Greetings again from the darkness. “Revenge is a dish best served cold.” The protagonist in writer-director Emerald Fennell’s (“Killing Eve”) feature film debut is a woman on a mission to avenge not just what happened to her friend, but also change the mentality of predatory men … one “nice guy” at a time. She is a #MeToo heat-seeking missile.
Carey Mulligan stars as Cassie, and when we first see her, she appears to be nearing blackout mode while drinking alone on a bench inside a bar. Most people have hobbies like crochet or golf. Cassie’s hobby, or maybe mission is a better word, is to lure men, with the appearance of a drunken easy score, and then scare them straight into respecting boundaries. She’s a non-violent vigilante (as opposed to Beatrix Kiddo) for morality and respect towards women.
As the film progresses, we pick up bits about what traumatized her to this extent. It turns out her best friend Nina was victimized by a group of men from their law school class. See, Cassie is the titular ‘promising young woman’ whose career dreams were dashed over what happened to her friend. Now, Cassie works in a coffee shop with a supportive and wise-cracking friend Gail (Laverne Cox, “Orange is the New Black”), who knows nothing of Cassie’s hobby … and neither do Cassie’s parents (Jennifer Coolidge, Clancy Brown) who can’t help but wonder what happened to their bright, ambitious daughter, and why she still lives at home with them.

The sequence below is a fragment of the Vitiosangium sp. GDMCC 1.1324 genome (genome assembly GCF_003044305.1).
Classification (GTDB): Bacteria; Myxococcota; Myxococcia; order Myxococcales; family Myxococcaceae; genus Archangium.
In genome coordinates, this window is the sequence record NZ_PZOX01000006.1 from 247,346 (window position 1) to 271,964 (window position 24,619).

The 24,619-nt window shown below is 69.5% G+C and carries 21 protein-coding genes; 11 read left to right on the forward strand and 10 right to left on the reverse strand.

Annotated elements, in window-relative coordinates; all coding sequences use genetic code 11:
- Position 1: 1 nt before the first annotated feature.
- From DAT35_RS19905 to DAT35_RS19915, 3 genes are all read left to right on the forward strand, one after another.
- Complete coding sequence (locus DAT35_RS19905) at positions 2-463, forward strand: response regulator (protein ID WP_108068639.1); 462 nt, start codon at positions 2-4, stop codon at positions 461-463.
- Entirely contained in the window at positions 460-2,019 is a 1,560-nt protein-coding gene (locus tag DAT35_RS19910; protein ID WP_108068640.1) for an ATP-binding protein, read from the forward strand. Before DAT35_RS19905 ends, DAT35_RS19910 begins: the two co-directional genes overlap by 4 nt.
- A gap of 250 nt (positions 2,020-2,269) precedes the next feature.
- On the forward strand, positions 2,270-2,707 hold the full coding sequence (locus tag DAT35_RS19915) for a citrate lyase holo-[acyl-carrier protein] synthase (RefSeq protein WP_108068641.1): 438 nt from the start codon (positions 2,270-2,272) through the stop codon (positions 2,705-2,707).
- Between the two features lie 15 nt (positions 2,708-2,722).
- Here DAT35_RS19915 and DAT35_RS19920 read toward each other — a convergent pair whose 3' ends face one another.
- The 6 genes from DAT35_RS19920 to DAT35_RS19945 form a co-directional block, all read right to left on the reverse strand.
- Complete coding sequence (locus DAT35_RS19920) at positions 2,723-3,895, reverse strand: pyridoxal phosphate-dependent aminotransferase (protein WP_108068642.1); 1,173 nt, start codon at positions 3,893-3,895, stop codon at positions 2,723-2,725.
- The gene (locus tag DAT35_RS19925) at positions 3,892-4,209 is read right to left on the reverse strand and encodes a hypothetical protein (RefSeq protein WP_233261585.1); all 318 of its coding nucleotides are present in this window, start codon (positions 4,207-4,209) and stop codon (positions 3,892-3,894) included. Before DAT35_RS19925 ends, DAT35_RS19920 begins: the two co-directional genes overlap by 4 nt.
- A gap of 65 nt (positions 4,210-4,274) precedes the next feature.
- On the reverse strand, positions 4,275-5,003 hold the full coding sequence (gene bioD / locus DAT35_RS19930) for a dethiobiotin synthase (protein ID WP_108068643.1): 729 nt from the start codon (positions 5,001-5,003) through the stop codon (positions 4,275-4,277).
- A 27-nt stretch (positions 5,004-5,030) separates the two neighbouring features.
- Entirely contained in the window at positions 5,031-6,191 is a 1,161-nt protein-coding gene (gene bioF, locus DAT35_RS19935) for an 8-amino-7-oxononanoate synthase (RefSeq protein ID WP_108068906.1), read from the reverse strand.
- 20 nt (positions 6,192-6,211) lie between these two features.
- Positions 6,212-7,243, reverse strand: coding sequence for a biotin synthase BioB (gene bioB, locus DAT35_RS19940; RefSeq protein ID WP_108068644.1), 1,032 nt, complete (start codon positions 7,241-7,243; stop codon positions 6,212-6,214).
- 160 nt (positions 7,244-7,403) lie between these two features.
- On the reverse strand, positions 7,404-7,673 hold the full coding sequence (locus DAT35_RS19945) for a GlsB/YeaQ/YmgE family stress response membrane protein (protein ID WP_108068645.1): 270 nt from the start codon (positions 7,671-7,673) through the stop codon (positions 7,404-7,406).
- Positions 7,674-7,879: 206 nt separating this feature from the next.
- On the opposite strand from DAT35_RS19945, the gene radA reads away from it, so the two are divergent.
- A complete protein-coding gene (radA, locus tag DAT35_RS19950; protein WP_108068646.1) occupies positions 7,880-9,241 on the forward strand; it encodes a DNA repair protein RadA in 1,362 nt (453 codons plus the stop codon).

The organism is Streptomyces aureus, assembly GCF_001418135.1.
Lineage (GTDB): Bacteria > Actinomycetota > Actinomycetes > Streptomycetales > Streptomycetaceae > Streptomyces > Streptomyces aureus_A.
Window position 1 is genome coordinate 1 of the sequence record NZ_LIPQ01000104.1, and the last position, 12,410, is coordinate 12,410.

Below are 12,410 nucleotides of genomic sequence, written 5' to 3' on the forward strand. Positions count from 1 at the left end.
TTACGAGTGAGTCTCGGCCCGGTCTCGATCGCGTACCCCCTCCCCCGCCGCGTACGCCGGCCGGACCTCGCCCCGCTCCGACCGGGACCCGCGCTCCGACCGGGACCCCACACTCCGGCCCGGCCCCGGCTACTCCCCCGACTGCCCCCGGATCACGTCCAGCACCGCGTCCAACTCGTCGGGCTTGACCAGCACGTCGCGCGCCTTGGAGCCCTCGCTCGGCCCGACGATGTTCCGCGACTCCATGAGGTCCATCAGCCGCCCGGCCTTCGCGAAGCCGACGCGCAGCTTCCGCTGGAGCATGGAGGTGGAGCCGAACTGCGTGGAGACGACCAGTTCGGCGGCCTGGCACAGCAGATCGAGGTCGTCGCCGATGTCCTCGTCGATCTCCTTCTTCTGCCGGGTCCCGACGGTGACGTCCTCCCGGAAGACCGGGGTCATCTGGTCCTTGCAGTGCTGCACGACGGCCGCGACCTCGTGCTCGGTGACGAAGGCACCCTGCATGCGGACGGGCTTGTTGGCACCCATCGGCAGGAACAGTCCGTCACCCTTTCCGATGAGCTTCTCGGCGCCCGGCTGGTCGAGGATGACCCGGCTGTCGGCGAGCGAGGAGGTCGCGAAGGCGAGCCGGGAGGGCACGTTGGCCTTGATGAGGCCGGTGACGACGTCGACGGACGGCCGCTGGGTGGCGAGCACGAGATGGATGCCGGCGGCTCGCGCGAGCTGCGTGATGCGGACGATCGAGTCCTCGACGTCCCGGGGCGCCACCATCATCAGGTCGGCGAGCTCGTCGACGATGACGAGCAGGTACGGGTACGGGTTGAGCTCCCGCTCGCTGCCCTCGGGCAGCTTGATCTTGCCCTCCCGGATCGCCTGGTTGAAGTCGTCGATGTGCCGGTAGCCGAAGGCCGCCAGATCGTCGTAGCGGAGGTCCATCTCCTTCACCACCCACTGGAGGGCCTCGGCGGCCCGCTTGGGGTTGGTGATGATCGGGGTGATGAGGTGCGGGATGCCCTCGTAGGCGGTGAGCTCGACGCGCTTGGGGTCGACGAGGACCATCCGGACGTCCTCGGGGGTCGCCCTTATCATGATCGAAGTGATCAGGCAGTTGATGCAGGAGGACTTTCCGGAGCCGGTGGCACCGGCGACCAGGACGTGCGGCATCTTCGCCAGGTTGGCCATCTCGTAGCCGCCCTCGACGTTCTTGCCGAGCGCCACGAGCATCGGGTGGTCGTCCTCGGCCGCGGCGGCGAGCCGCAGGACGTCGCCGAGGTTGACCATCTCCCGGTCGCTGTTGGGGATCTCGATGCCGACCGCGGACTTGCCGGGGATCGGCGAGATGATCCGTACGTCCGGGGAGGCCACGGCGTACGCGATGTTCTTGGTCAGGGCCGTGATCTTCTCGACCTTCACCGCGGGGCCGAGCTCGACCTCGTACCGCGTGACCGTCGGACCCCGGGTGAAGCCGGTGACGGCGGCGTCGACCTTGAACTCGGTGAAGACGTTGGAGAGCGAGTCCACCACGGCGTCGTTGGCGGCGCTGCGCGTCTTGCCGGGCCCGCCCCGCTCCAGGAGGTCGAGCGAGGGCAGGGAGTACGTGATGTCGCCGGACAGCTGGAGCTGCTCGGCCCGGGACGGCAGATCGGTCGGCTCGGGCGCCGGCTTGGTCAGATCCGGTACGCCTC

Cassie’s mission gets momentarily de-railed when former classmate Ryan (an excellent Bo Burnham, THE BIG SICK) pops in to the coffee shop and awkwardly proclaims his long-time distant crush on her. The two are clumsy and believable together, and their relationship has more ups and downs than a pogo stick. For most movies, this would be enough to hold our attention, but not for ambitious filmmaker Fennell who has much more to offer. There is a cleverness to the presentation with four specific segments: a friend who didn’t believe her (Alison Brie), the law school dean who didn’t want to ruin a boy’s future (Connie Britton), a regretful defense attorney who took the money (Alfred Molina), and a bachelor party that gathers those who make up her nightmare.
Ms. Fennell is also an actor (and has a cameo in this one), and it’s clear she has a real feel for putting actors in the best position to maximize a scene. Of course, Ms. Mulligan is an outstanding actor on her own, but the actors benefit from Ms. Fennell’s work. Other supporting work is provided by Adam Brody, Christopher Mintz-Plasse, Molly Shannon, Max Greenfield, Chris Lowell, and Sam Richardson. The color palette is similar to an early Tim Burton movie, and in fact, Cassie’s home looks like a museum or possibly a middle-class Liberace setting.
There is a lot going on here, and some of it is quite uncomfortable – and sprinkled with dark humor in unexpected moments. Advice like “move on” and excuses like “we were kids” ring hollow to Cassie, who carries some guilt over what happened to Nina, and remains focused on attacking a system that enables inexcusable behavior. Ms. Mulligan embraces a character who possesses raw nerves and emotions she sometimes hides, while other times flashes in neon. This isn’t about a guy here or there who takes advantage, but rather a faulty system that protects these guys at the expense of victims. The ending is unusual and unexpected, and kudos to an exciting new filmmaker.
In theaters December 25, 2020